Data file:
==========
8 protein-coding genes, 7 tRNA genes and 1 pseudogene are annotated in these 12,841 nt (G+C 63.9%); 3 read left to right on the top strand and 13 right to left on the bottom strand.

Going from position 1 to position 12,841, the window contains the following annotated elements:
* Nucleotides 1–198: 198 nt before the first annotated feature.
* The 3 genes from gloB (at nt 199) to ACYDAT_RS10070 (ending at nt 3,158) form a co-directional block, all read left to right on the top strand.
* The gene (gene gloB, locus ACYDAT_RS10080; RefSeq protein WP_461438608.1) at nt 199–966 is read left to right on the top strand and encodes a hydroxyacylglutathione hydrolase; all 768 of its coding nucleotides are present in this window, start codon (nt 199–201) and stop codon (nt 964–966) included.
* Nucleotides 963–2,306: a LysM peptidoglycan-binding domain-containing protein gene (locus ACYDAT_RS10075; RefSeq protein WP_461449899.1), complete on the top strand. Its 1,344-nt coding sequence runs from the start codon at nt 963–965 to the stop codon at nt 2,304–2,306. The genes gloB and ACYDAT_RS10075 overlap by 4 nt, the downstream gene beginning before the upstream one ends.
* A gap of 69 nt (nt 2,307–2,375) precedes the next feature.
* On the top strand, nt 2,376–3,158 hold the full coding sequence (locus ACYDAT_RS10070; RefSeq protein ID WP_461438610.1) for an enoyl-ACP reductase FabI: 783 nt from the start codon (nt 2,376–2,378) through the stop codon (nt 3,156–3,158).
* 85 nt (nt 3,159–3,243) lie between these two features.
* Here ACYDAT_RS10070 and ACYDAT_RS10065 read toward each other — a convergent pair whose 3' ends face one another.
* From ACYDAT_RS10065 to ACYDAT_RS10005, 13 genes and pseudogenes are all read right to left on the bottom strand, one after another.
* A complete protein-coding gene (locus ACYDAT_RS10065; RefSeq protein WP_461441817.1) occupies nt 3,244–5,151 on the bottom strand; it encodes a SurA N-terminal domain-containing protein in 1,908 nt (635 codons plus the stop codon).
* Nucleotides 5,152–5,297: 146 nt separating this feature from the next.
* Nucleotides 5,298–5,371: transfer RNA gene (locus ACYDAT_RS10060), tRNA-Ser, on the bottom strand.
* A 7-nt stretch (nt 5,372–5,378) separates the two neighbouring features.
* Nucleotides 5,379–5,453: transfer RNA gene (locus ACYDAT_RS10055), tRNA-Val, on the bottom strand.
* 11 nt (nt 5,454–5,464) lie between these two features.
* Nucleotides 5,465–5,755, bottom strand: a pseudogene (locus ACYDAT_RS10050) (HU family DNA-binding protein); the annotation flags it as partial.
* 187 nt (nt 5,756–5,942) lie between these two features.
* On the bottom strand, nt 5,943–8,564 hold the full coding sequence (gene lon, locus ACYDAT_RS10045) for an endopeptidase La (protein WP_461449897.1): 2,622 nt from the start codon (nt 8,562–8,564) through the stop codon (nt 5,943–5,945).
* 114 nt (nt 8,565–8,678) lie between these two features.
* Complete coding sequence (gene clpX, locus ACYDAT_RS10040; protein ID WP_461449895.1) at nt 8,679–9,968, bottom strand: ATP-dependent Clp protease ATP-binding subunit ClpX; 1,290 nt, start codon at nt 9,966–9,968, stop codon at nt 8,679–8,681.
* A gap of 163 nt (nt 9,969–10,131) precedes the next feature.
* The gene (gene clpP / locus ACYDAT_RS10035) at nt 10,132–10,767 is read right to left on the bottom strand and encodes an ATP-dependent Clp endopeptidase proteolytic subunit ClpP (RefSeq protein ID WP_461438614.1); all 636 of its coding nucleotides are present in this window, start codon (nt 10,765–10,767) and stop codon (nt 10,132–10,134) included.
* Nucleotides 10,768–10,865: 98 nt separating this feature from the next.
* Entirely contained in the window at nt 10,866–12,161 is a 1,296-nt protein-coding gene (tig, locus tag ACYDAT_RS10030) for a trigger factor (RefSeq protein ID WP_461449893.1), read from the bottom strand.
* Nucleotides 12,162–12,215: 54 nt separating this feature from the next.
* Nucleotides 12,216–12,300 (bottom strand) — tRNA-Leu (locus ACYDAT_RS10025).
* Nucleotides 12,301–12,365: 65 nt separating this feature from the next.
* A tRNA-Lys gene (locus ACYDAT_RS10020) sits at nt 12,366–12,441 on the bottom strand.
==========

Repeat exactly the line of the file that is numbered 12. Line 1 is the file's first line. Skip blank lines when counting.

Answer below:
* A complete protein-coding gene (locus ACYDAT_RS10065; RefSeq protein WP_461441817.1) occupies nt 3,244–5,151 on the bottom strand; it encodes a SurA N-terminal domain-containing protein in 1,908 nt (635 codons plus the stop codon).